Garden Bloggers Bloom Day-June 15th

Welcome to Plant Exchange blog, USDA Zone 4-5a on the Northern Plains. After a cool spring, we are having temperatures climbing to 90 degrees F and dry conditions lately. We’re excited to show you plants in bloom today.

Just in time for Pollinator Week, our Northern Catalpa is in full bloom, attracting various kinds of bees. A local hummingbird buzzes by often. The air among the blossoms is lightly fragrant. The flowers are open day and night for pollinators. We also appreciate perennials and annuals for attracting insects, but a whole tree in flower supplies much nectar and pollen in the transition from spring to summer.

Large leaves are heart-shaped in the USDA Zone 4-8 Northern Catalpa. The introduced catalpa is called a medium to fast-growing tree, reaching 40 ft in height or more. It grows best in at least 4 hours of full sun and then part shade. The tree tolerates a wide range of soils, including clay and alkaline, found in some areas here.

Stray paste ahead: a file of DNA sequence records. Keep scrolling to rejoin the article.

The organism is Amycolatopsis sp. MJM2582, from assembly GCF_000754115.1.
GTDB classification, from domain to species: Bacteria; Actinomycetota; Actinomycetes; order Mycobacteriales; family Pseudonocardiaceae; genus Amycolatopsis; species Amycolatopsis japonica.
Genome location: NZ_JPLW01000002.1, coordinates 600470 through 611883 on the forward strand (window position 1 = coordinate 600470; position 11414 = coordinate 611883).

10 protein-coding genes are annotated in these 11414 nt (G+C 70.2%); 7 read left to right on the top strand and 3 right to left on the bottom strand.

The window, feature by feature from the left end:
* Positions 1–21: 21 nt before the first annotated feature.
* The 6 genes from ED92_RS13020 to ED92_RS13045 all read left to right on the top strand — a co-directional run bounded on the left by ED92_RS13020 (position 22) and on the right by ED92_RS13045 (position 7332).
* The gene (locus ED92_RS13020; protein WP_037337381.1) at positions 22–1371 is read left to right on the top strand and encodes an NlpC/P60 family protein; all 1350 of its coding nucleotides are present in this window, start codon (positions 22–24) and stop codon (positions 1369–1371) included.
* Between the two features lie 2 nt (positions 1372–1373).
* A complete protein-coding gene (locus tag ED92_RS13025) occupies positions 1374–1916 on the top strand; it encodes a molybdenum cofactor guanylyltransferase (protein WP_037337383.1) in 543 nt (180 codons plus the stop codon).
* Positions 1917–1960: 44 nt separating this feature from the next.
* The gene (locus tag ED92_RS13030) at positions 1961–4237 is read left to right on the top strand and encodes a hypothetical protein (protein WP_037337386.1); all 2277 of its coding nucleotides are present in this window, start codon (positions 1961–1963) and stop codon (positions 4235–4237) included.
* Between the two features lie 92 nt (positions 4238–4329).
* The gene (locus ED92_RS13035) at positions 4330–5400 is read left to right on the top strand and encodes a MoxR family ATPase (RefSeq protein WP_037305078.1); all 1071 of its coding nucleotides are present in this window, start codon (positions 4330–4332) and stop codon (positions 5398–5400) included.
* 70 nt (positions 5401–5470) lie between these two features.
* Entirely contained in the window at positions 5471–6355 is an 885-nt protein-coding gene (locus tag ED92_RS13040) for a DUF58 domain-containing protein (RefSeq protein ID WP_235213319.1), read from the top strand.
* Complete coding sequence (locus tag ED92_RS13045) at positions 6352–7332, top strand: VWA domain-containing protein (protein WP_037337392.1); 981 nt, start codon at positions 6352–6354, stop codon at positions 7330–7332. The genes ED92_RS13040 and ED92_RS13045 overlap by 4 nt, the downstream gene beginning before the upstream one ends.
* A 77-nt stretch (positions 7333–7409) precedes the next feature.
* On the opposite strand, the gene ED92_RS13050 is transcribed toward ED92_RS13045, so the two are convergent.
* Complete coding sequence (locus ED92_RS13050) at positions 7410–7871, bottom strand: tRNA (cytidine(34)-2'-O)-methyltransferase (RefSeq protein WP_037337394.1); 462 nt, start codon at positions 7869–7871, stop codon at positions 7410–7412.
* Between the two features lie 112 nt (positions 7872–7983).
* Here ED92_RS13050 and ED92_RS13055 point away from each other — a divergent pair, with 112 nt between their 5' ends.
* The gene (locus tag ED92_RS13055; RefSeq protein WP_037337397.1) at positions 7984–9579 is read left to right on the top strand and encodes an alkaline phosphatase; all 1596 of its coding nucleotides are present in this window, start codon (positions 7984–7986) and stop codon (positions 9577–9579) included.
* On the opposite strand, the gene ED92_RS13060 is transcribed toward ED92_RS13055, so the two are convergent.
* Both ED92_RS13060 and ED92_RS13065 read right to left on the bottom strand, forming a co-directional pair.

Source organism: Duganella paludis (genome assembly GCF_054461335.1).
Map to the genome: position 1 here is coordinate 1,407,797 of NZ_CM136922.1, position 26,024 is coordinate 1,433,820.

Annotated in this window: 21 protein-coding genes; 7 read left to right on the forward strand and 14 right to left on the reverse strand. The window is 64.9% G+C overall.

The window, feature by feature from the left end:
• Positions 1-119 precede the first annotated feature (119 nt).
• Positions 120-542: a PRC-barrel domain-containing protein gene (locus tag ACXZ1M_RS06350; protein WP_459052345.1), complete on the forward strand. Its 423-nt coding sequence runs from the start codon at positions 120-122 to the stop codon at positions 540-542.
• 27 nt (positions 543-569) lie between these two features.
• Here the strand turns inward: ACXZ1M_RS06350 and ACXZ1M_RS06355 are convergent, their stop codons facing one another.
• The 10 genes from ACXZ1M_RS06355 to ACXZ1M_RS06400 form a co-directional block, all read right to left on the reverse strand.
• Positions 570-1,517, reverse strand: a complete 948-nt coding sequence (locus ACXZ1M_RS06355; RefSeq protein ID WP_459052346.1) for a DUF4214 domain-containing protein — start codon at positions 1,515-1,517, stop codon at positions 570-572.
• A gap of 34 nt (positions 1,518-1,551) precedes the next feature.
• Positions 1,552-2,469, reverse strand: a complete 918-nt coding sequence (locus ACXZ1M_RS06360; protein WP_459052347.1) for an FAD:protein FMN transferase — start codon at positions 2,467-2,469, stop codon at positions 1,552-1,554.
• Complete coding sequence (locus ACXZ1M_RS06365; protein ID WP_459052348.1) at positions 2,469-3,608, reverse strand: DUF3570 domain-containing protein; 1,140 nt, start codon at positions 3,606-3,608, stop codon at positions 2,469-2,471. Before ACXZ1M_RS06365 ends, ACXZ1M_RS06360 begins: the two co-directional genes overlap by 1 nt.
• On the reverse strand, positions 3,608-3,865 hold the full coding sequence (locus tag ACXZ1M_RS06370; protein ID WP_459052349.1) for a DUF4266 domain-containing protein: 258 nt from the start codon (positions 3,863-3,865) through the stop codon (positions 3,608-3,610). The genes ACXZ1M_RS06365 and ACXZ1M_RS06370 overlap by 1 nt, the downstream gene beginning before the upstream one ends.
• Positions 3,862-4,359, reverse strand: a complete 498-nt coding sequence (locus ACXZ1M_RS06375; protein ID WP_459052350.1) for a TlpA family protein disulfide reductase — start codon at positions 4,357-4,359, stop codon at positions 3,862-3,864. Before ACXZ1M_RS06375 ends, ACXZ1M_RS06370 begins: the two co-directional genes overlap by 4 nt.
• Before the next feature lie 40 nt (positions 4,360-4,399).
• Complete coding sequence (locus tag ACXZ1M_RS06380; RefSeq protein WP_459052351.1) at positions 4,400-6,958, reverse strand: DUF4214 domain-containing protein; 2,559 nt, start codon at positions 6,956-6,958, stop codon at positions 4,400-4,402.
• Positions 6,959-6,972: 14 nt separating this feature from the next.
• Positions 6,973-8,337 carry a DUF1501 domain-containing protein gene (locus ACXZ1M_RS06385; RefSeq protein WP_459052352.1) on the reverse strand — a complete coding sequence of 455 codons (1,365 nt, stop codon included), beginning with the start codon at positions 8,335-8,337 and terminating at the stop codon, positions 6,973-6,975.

Common Milkweed has its first bloom in the clump of plants. The single head is already drawing small insects. Perhaps we’ll see a few Monarch butterflies soon.

Clematis is beginning to bloom. When the vine has damp soil and some direct sun, it elongates, these spring days.

Yarrow is a color stand-out when displayed in mass. This variety is shorter than the native form and pairs well with Bee Balm and catmint, also in bloom.

See what's in bloom today!

It’s an adventure to discover the flowers around us as they open in their stages of the season. Thanks for visiting Plant Exchange Blog. Do come back again!

If you’d like to see what’s in bloom in Indiana, the link below is to May Dreams Gardens, where Carol will show you flowers there. At the bottom of her June 15th post, see the list of other garden bloggers waiting to show you their gardens across the United States and in other countries. Here’s the link: http://www.maydreamsgardens.com

3 thoughts on “Garden Bloggers Bloom Day-June 15th

  1. The first picture is rad! Catalpa, although not truly naturalized, self sows around here. I do not even know if it is the northern or southern catalpa, but suspect that it is the northern catalpa.

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